Working Together On Life's Issues

Appreciating Life

You must be the change that you wish to see in the world. - Ghandi

Appreciating Life

The holidays are now long over and we all can breathe a sigh of relief. The frantic searching for just the right Christmas or Chanukah presents for the “I must have; I need; I want; Get me this; Buy me that or I’ll throw a tantrum right here in this over-crowded store” crowd is finished. Presents have been purchased and opened, and some have been returned. You were probably the first in line at Toys ‘R’ Us after Christmas to return that incredible toy advertised on TV that was not so fabulous in reality. Your children are, hopefully, enjoying their gifts. Some wishes were fulfilled. There were happy faces; while others were marked with obvious disappointment.

The household is back to normal, or so you think. There will always some event which will require a present. How can you help your children to be more appreciative and to value what they are given?

Perhaps a good dose of the movie “Willy Wonka and the Chocolate Factory,” is in order. Remember Charlie? He was that wonderful, bright-eyed child who found pleasure in even the smallest of things. A cynic might conclude that he had no other choice as his single mother was the sole support for a household that included two sets of bedridden grandparents and one young boy. As a laundress, she barely earned enough money to purchase food for her family. A chocolate bar was a special treat. Sure, Charlie had wishes, hopes and dreams. These kept him focused. He was grateful for what he had.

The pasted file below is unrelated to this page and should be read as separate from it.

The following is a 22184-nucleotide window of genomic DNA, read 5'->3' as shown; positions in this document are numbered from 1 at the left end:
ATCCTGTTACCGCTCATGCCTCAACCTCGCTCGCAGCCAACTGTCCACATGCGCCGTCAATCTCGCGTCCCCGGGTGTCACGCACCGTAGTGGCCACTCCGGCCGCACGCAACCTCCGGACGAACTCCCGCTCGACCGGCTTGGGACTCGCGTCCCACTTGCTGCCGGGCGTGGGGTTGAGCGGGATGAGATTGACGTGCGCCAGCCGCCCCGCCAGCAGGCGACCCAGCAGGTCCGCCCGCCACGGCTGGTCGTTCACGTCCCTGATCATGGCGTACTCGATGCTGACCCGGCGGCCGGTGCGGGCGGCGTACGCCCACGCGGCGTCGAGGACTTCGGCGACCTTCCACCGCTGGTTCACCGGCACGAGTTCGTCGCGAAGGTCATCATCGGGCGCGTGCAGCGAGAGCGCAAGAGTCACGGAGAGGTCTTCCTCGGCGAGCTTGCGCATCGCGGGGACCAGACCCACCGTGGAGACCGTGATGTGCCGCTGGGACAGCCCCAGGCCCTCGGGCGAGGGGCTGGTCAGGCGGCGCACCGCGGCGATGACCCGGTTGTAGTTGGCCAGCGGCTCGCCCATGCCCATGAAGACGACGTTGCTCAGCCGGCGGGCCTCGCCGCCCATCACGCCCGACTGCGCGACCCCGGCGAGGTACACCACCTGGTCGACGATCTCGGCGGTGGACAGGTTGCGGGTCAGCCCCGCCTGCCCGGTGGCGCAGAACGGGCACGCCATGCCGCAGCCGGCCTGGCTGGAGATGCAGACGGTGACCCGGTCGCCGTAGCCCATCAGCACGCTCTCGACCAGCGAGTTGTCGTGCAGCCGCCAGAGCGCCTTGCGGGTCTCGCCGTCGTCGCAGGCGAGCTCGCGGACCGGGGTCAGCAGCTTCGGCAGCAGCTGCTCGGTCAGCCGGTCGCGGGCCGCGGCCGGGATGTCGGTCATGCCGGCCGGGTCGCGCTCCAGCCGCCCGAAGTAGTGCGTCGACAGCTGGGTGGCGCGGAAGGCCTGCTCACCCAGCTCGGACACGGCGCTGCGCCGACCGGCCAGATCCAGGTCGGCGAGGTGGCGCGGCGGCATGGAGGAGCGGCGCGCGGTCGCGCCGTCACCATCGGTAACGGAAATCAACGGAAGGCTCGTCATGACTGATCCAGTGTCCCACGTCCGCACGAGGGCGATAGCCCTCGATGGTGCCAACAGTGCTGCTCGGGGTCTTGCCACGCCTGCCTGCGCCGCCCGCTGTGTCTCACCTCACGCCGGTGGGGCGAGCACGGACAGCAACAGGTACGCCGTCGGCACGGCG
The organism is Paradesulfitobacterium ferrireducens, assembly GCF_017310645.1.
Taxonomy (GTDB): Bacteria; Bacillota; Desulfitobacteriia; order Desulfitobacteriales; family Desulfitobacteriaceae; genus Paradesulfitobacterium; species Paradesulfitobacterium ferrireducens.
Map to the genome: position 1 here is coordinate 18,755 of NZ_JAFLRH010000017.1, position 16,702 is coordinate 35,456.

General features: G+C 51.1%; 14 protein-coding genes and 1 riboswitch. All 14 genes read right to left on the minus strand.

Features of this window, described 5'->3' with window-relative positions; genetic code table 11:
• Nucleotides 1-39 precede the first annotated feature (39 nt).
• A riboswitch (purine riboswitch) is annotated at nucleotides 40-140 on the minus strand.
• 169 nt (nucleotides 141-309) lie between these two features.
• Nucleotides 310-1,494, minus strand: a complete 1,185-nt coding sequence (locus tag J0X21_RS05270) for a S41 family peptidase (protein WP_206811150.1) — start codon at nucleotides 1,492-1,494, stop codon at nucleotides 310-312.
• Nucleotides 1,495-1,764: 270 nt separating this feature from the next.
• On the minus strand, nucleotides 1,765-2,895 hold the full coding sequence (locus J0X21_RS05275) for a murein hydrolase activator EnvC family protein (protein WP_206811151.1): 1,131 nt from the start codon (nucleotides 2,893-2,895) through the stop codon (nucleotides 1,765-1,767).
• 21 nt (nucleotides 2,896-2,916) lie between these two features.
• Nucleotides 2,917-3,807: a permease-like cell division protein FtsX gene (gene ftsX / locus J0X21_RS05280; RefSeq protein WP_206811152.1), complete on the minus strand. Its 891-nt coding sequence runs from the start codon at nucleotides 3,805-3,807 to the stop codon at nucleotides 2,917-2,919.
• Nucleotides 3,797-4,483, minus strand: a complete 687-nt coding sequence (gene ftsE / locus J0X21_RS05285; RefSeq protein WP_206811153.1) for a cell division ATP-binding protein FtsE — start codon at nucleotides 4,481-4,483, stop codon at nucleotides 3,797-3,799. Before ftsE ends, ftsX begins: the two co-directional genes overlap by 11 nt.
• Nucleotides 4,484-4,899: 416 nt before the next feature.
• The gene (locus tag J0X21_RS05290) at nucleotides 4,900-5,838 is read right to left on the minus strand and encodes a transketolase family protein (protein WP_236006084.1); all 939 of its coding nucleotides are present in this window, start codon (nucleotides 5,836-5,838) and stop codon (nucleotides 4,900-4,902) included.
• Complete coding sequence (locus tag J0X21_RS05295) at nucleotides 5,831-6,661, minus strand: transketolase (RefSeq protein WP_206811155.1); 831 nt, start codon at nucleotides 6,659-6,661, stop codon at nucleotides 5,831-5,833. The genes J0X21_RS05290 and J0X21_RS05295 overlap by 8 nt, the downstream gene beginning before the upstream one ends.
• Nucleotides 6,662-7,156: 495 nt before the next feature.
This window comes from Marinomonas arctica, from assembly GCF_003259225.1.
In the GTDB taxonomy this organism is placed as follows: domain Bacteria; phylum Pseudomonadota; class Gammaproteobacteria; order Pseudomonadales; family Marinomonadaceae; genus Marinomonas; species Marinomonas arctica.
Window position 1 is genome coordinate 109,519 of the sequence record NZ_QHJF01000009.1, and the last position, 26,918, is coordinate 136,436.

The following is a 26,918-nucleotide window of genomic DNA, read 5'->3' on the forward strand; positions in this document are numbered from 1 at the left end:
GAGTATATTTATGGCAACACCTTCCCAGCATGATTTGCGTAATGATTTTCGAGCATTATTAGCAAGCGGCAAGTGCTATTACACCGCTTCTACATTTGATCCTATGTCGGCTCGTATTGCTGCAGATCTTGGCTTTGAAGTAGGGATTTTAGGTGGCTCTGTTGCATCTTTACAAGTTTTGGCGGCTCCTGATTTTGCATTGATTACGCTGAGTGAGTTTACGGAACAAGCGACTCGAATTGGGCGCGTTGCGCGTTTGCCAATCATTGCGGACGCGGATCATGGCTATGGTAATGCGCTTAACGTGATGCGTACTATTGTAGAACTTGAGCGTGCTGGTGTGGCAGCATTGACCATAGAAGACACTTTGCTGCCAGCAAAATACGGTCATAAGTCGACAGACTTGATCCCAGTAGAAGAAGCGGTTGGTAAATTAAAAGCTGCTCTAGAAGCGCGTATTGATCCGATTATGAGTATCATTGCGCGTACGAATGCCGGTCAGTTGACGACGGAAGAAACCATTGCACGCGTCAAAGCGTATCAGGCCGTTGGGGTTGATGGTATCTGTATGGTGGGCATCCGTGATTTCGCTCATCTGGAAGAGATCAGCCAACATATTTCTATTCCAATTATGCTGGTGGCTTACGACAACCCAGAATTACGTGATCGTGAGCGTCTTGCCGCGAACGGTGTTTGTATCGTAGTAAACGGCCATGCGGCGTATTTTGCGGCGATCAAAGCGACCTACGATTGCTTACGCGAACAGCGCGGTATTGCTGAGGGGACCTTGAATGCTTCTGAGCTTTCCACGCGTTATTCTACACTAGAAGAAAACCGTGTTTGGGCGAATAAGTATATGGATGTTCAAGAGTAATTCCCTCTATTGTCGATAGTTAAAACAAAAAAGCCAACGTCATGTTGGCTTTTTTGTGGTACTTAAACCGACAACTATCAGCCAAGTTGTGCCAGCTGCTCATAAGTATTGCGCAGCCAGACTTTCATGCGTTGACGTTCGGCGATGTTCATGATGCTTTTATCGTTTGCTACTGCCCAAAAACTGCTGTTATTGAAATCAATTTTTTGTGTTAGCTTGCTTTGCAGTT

Do you remember that bratty child, Veruka Salt, who was never satisfied? Her wealthy father could never buy her enough. He purchased truckloads of Wonka Bars so that she would have the best advantage of securing that prized ticket to win a trip inside the Wonka Chocolate Factory. Perhaps you know someone like Veruka.
These children were not born with appreciation or disdain. They were taught what was important and valued in life by their parents. Charlie valued and appreciated life. Veruka valued possessions.

This new year, start by visiting a local convalescent home or senior retirement facility. Spend some time with the residents. Many are lonely. Read a story, sing a song, or just reminisce. Involve yourself and your children in a community endeavor. Organize a canned food drive in your neighborhood and then donate your collections to a homeless shelter. Ask your children to scavenge through their rooms and donate their old toys to a day-care center, your local hospital, or orphanage. You can do your own spring cleaning early. Donate some of your belongings as well to your favorite charity. It is important to “walk the walk” if you “talk the talk.” Find out how good it feels to give of yourself.
Change the “I must have it now” attitude to a “save until affordable” approach. Turn shopping in the mall into a fun adventure. Spell out the rules in advance. Let your children prepare a budget for this trip. State your limits clearly. Then follow them!

It is important to remember that possessions are not the mark of a satisfied person. There will always be someone who has more than we do. One T-shirt saying would have you believe that “The quality of a man is the price of his toys.” What it should have stated, but it probably would not have sold, is that “The quality of a person is not measured by one’s possessions, but rather by the generosity and quality of one’s good deeds.” A gift of one’s self is by far greatest gift of all.